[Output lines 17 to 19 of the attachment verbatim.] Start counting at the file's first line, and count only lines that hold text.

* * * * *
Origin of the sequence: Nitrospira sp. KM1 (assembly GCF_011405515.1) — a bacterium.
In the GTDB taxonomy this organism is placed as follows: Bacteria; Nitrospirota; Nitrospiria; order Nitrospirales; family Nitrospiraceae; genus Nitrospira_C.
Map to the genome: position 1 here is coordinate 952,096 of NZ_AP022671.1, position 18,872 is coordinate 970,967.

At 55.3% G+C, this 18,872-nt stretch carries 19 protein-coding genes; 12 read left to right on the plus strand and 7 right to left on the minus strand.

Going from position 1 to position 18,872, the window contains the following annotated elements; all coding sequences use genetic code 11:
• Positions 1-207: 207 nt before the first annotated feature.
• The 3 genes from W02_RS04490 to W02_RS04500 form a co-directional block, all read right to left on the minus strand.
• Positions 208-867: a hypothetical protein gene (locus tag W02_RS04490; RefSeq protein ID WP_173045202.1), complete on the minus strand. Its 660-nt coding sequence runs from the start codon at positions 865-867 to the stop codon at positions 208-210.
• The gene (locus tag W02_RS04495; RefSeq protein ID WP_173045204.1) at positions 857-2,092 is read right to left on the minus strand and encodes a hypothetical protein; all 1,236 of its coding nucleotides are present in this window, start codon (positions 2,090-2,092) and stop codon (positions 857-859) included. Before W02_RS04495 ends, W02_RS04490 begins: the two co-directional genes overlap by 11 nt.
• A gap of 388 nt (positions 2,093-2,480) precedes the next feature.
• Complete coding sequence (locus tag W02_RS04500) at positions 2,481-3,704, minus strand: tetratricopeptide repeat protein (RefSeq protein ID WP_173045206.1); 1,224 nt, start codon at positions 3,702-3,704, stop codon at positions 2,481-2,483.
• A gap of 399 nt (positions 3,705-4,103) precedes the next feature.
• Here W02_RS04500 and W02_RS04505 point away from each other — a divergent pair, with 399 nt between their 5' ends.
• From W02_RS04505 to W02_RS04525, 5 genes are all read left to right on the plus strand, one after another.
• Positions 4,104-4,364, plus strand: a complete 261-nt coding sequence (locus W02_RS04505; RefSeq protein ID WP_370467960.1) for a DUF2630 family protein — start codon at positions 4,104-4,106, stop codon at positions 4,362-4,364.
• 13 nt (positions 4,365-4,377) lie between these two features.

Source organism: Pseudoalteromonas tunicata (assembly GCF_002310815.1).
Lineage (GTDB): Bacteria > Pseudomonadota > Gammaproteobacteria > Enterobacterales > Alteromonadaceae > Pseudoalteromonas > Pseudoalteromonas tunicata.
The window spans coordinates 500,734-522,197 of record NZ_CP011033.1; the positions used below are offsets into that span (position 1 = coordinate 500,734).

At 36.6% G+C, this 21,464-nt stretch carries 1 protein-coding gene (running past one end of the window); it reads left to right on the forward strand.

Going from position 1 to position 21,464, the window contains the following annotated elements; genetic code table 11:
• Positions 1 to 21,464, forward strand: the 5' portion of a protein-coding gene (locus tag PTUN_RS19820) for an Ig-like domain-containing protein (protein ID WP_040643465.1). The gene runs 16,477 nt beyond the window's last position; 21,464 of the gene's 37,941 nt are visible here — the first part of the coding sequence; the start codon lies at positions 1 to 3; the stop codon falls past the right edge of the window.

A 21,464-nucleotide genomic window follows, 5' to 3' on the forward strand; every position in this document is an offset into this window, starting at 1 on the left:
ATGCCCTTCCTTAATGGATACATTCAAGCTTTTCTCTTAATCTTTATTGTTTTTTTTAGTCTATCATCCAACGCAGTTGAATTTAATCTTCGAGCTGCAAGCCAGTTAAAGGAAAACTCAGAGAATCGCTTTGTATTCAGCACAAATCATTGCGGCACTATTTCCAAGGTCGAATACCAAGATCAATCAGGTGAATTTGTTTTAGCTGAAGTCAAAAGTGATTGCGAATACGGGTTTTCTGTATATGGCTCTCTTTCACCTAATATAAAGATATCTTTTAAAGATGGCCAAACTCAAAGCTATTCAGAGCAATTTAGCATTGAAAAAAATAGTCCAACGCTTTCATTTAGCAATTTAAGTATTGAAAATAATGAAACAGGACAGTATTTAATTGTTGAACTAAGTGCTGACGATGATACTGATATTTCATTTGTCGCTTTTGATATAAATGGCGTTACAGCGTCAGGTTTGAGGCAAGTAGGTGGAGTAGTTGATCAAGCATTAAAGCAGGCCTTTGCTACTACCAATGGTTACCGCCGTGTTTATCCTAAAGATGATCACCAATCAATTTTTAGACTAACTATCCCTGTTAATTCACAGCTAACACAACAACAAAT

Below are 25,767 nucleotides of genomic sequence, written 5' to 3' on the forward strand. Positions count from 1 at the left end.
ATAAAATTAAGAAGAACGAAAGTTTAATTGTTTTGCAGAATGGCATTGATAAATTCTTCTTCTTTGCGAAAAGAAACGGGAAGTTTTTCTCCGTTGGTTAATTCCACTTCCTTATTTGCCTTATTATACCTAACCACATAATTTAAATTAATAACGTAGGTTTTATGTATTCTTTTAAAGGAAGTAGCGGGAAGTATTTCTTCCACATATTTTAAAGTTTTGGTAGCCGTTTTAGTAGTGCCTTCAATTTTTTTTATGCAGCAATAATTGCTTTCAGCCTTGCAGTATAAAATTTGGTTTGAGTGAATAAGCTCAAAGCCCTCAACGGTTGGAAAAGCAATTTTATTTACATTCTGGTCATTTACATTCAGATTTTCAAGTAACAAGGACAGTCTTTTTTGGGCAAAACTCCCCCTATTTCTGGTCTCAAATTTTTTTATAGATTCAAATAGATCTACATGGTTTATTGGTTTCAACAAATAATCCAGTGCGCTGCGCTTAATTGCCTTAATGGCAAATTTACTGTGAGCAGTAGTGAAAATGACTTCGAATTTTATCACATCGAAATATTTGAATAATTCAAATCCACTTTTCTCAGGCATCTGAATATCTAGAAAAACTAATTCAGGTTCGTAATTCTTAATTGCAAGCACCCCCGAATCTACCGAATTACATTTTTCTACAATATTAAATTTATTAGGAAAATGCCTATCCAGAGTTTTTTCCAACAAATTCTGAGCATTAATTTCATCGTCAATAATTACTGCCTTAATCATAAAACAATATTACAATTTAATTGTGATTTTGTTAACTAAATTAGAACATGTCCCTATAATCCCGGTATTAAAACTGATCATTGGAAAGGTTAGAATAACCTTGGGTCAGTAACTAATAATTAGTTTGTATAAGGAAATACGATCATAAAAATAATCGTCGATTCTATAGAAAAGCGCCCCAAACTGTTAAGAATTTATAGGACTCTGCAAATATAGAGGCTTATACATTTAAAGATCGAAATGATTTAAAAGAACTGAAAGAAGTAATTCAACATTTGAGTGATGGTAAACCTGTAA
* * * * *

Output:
Source organism: Pseudoalteromonas tunicata (assembly GCF_002310815.1).
Lineage (GTDB): Bacteria > Pseudomonadota > Gammaproteobacteria > Enterobacterales > Alteromonadaceae > Pseudoalteromonas > Pseudoalteromonas tunicata.
The window spans coordinates 500,734-522,197 of record NZ_CP011033.1; the positions used below are offsets into that span (position 1 = coordinate 500,734).